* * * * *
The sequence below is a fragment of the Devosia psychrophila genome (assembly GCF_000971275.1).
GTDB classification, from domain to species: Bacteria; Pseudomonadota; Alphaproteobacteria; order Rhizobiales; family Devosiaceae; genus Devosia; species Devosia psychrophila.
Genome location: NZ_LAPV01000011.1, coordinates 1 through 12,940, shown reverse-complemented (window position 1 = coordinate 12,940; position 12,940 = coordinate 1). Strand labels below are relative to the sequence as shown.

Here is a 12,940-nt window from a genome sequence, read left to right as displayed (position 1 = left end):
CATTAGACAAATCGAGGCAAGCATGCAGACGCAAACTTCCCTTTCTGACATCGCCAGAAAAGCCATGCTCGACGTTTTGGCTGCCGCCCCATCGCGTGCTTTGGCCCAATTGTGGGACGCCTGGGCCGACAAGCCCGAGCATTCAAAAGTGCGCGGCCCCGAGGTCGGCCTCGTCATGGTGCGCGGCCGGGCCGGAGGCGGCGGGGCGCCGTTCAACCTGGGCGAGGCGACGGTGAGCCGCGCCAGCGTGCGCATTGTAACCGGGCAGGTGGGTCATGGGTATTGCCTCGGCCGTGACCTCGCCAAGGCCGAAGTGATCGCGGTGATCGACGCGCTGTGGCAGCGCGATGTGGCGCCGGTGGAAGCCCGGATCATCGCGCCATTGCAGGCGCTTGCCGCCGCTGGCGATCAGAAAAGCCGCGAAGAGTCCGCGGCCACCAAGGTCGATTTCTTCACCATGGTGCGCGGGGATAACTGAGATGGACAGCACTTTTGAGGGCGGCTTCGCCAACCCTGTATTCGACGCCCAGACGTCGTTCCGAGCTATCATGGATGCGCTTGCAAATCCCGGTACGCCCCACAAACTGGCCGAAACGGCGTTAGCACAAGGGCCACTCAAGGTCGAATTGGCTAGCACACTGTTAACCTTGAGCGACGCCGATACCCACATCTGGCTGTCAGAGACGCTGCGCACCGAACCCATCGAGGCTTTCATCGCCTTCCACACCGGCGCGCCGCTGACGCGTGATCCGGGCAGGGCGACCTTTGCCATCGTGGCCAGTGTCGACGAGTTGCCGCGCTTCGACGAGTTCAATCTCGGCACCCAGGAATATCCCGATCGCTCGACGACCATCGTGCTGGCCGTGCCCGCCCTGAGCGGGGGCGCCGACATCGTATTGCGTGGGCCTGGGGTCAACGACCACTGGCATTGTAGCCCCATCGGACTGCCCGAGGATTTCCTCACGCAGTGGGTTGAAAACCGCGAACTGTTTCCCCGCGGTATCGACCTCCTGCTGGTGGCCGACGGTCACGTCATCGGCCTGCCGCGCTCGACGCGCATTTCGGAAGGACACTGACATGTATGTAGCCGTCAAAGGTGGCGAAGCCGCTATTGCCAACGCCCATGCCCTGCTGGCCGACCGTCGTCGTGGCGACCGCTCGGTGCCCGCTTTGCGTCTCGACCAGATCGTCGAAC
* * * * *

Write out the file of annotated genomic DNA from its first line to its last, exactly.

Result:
The sequence below is a fragment of the Devosia psychrophila genome (assembly GCF_000971275.1).
GTDB classification, from domain to species: Bacteria; Pseudomonadota; Alphaproteobacteria; order Rhizobiales; family Devosiaceae; genus Devosia; species Devosia psychrophila.
Genome location: NZ_LAPV01000011.1, coordinates 1 through 12,940, shown reverse-complemented (window position 1 = coordinate 12,940; position 12,940 = coordinate 1). Strand labels below are relative to the sequence as shown.

Here is a 12,940-nt window from a genome sequence, read left to right as displayed (position 1 = left end):
CATTAGACAAATCGAGGCAAGCATGCAGACGCAAACTTCCCTTTCTGACATCGCCAGAAAAGCCATGCTCGACGTTTTGGCTGCCGCCCCATCGCGTGCTTTGGCCCAATTGTGGGACGCCTGGGCCGACAAGCCCGAGCATTCAAAAGTGCGCGGCCCCGAGGTCGGCCTCGTCATGGTGCGCGGCCGGGCCGGAGGCGGCGGGGCGCCGTTCAACCTGGGCGAGGCGACGGTGAGCCGCGCCAGCGTGCGCATTGTAACCGGGCAGGTGGGTCATGGGTATTGCCTCGGCCGTGACCTCGCCAAGGCCGAAGTGATCGCGGTGATCGACGCGCTGTGGCAGCGCGATGTGGCGCCGGTGGAAGCCCGGATCATCGCGCCATTGCAGGCGCTTGCCGCCGCTGGCGATCAGAAAAGCCGCGAAGAGTCCGCGGCCACCAAGGTCGATTTCTTCACCATGGTGCGCGGGGATAACTGAGATGGACAGCACTTTTGAGGGCGGCTTCGCCAACCCTGTATTCGACGCCCAGACGTCGTTCCGAGCTATCATGGATGCGCTTGCAAATCCCGGTACGCCCCACAAACTGGCCGAAACGGCGTTAGCACAAGGGCCACTCAAGGTCGAATTGGCTAGCACACTGTTAACCTTGAGCGACGCCGATACCCACATCTGGCTGTCAGAGACGCTGCGCACCGAACCCATCGAGGCTTTCATCGCCTTCCACACCGGCGCGCCGCTGACGCGTGATCCGGGCAGGGCGACCTTTGCCATCGTGGCCAGTGTCGACGAGTTGCCGCGCTTCGACGAGTTCAATCTCGGCACCCAGGAATATCCCGATCGCTCGACGACCATCGTGCTGGCCGTGCCCGCCCTGAGCGGGGGCGCCGACATCGTATTGCGTGGGCCTGGGGTCAACGACCACTGGCATTGTAGCCCCATCGGACTGCCCGAGGATTTCCTCACGCAGTGGGTTGAAAACCGCGAACTGTTTCCCCGCGGTATCGACCTCCTGCTGGTGGCCGACGGTCACGTCATCGGCCTGCCGCGCTCGACGCGCATTTCGGAAGGACACTGACATGTATGTAGCCGTCAAAGGTGGCGAAGCCGCTATTGCCAACGCCCATGCCCTGCTGGCCGACCGTCGTCGTGGCGACCGCTCGGTGCCCGCTTTGCGTCTCGACCAGATCGTCGAAC